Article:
The Great 8 Outcomes
Adding to a fun summer, we strive for our Great 8 Outcomes to be learned through adventure, immersion in a close-knit and tech-free community, and interaction with outstanding role models. Studies show that the nature of the Camp Pinnacle experience makes children’s brains inherently more receptive to learning. Our emphasis on using the kind and inclusive community and challenging activities makes Camp Pinnacle the perfect place to both have fun and improve skills needed to thrive in the 21st century.
We closely follow and align our program with the research of the P21 (Partnership for 21st Century Learning) organization, leaders in education and innovation (at companies like Apple, Google, and Dell) who believe in focusing on non-cognitive and social skills:
Few ideas are the product of a single mind, and being able to effectively communicate in a constantly changing world is a much-appreciated skill. Teammates need to be able to share and articulate ideas, build trust, and understand each other as they work toward common goals.
2. Collaboration and Social Achievement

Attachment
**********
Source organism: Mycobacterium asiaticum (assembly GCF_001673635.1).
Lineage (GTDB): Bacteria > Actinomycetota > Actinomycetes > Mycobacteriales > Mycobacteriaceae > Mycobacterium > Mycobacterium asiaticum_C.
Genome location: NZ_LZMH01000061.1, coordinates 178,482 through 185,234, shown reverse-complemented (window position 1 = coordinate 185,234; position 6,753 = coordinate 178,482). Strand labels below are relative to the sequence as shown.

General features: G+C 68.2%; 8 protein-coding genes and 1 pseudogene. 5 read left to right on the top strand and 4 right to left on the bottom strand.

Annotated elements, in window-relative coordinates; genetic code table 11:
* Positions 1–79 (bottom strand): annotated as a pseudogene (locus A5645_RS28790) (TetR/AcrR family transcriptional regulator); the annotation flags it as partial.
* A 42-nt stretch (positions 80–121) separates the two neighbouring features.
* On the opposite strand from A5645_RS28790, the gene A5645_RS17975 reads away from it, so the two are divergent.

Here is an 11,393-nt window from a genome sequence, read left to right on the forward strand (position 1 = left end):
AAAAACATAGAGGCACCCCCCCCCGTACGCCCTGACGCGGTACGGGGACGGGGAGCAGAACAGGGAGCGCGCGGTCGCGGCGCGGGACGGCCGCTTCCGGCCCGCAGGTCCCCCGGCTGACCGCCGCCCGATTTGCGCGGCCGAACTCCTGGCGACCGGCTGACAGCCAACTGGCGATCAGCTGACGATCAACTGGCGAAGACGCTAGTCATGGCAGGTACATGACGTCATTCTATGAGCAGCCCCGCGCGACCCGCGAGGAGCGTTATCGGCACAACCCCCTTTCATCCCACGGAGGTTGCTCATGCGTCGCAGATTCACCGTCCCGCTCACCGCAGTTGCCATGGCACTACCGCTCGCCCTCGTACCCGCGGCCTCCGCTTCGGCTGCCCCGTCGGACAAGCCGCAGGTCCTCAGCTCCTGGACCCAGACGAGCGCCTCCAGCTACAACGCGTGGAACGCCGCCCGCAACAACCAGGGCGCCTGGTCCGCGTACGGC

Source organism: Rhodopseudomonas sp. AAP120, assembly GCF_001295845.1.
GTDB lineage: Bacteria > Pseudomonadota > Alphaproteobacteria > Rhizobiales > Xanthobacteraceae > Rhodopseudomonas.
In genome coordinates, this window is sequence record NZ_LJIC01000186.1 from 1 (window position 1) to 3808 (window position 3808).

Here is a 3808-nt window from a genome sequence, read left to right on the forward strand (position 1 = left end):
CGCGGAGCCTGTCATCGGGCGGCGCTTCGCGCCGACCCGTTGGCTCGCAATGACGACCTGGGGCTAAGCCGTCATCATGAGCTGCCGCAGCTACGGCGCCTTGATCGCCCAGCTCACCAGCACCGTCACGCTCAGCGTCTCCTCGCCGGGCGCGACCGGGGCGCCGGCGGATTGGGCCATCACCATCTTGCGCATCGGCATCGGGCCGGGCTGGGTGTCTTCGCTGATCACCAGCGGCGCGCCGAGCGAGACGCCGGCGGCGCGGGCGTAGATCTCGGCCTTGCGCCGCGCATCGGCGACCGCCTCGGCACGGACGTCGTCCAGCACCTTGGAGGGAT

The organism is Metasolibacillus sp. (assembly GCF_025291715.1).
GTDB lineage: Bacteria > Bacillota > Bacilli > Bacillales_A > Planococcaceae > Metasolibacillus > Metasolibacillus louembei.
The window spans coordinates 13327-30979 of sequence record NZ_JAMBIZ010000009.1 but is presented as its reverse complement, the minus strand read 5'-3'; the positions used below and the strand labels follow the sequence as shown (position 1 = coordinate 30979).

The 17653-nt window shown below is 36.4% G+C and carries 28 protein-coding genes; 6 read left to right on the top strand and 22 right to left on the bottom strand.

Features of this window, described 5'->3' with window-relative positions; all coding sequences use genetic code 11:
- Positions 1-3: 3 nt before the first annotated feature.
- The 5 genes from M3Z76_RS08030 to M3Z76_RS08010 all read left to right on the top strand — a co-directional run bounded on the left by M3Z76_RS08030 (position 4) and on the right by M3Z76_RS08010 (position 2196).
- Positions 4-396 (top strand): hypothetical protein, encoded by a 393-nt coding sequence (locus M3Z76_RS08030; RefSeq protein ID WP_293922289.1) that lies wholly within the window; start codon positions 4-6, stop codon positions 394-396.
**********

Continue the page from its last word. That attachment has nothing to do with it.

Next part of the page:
Because teamwork is essential to success, the ability to work and get along well with others is vital—even when your team is not of your choosing.
The ability to generate multiple ideas and think out of the box is engendered by a supportive and free-thinking community and the absence of technology.
4. Critical Thinking
The world’s problems require the ability to critically analyze a situation and formulate potential solutions that are not often obvious. Our environment provides unique opportunities to improve decision-making.
We solve problems in groups. These groups need leaders with heart who know how to bring out the best in its members. Camp Pinnacle provides numerous opportunities to both lead and follow.
Lasting success requires executive function: the ability to manage time, be responsible for self, and postpone short-term gratification in pursuit of more important long-term goals.
Everyone encounters challenges and failures, and camp is filled with both. Those who rebound from failure and see problems as opportunities will succeed when others give up.
An optimist is someone who welcomes challenge, believes that problems are temporary, and has the ability through effort and persuasion to effect change.
These skills are critical to thrive in the rapidly changing and increasingly competitive world in which we are raising our children. Recent data suggests that new communication methods (texting, social media messaging) are causing kids to lose focus, impeding the development of the very skills needed to succeed in a world filled with technology. We combat that by unplugging the internet and creating a community that flourishes with kind and supportive face-to-face communication.